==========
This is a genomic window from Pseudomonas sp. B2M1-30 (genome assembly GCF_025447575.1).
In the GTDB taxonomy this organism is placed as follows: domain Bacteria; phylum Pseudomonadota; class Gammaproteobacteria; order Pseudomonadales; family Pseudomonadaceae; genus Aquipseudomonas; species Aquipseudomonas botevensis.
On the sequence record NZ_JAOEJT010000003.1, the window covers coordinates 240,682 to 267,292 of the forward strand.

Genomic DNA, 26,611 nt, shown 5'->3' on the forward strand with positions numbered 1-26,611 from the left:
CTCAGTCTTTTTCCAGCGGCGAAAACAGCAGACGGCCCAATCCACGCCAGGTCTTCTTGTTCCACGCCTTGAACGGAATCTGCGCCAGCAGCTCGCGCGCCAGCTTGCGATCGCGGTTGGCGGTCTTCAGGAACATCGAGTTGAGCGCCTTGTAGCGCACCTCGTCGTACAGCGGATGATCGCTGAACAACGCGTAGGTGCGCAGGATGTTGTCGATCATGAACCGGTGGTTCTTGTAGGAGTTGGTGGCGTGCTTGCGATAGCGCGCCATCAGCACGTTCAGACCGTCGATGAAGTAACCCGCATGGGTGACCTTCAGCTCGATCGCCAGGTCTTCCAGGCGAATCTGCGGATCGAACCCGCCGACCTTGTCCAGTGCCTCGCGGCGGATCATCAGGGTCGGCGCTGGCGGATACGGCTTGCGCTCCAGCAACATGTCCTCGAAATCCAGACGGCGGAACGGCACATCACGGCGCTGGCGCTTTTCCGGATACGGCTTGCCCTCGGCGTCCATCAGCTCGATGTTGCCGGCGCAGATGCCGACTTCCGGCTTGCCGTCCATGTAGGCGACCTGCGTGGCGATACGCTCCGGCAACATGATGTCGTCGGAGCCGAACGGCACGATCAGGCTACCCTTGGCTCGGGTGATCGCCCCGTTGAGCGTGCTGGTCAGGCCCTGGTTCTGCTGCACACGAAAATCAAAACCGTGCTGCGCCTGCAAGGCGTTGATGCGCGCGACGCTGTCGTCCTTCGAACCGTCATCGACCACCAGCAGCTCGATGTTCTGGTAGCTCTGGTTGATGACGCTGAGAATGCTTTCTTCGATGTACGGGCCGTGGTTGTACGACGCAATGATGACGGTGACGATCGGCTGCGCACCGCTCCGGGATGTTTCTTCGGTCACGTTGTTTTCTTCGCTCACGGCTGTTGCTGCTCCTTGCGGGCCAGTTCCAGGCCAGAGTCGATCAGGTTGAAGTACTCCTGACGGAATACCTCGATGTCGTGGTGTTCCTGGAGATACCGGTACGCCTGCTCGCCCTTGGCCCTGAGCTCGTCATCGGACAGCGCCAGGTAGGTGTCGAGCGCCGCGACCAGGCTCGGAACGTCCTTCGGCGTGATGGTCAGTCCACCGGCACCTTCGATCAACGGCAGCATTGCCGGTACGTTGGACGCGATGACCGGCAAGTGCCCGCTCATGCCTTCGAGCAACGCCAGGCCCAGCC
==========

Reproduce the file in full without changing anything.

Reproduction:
This is a genomic window from Pseudomonas sp. B2M1-30 (genome assembly GCF_025447575.1).
In the GTDB taxonomy this organism is placed as follows: domain Bacteria; phylum Pseudomonadota; class Gammaproteobacteria; order Pseudomonadales; family Pseudomonadaceae; genus Aquipseudomonas; species Aquipseudomonas botevensis.
On the sequence record NZ_JAOEJT010000003.1, the window covers coordinates 240,682 to 267,292 of the forward strand.

Genomic DNA, 26,611 nt, shown 5'->3' on the forward strand with positions numbered 1-26,611 from the left:
CTCAGTCTTTTTCCAGCGGCGAAAACAGCAGACGGCCCAATCCACGCCAGGTCTTCTTGTTCCACGCCTTGAACGGAATCTGCGCCAGCAGCTCGCGCGCCAGCTTGCGATCGCGGTTGGCGGTCTTCAGGAACATCGAGTTGAGCGCCTTGTAGCGCACCTCGTCGTACAGCGGATGATCGCTGAACAACGCGTAGGTGCGCAGGATGTTGTCGATCATGAACCGGTGGTTCTTGTAGGAGTTGGTGGCGTGCTTGCGATAGCGCGCCATCAGCACGTTCAGACCGTCGATGAAGTAACCCGCATGGGTGACCTTCAGCTCGATCGCCAGGTCTTCCAGGCGAATCTGCGGATCGAACCCGCCGACCTTGTCCAGTGCCTCGCGGCGGATCATCAGGGTCGGCGCTGGCGGATACGGCTTGCGCTCCAGCAACATGTCCTCGAAATCCAGACGGCGGAACGGCACATCACGGCGCTGGCGCTTTTCCGGATACGGCTTGCCCTCGGCGTCCATCAGCTCGATGTTGCCGGCGCAGATGCCGACTTCCGGCTTGCCGTCCATGTAGGCGACCTGCGTGGCGATACGCTCCGGCAACATGATGTCGTCGGAGCCGAACGGCACGATCAGGCTACCCTTGGCTCGGGTGATCGCCCCGTTGAGCGTGCTGGTCAGGCCCTGGTTCTGCTGCACACGAAAATCAAAACCGTGCTGCGCCTGCAAGGCGTTGATGCGCGCGACGCTGTCGTCCTTCGAACCGTCATCGACCACCAGCAGCTCGATGTTCTGGTAGCTCTGGTTGATGACGCTGAGAATGCTTTCTTCGATGTACGGGCCGTGGTTGTACGACGCAATGATGACGGTGACGATCGGCTGCGCACCGCTCCGGGATGTTTCTTCGGTCACGTTGTTTTCTTCGCTCACGGCTGTTGCTGCTCCTTGCGGGCCAGTTCCAGGCCAGAGTCGATCAGGTTGAAGTACTCCTGACGGAATACCTCGATGTCGTGGTGTTCCTGGAGATACCGGTACGCCTGCTCGCCCTTGGCCCTGAGCTCGTCATCGGACAGCGCCAGGTAGGTGTCGAGCGCCGCGACCAGGCTCGGAACGTCCTTCGGCGTGATGGTCAGTCCACCGGCACCTTCGATCAACGGCAGCATTGCCGGTACGTTGGACGCGATGACCGGCAAGTGCCCGCTCATGCCTTCGAGCAACGCCAGGCCCAGCC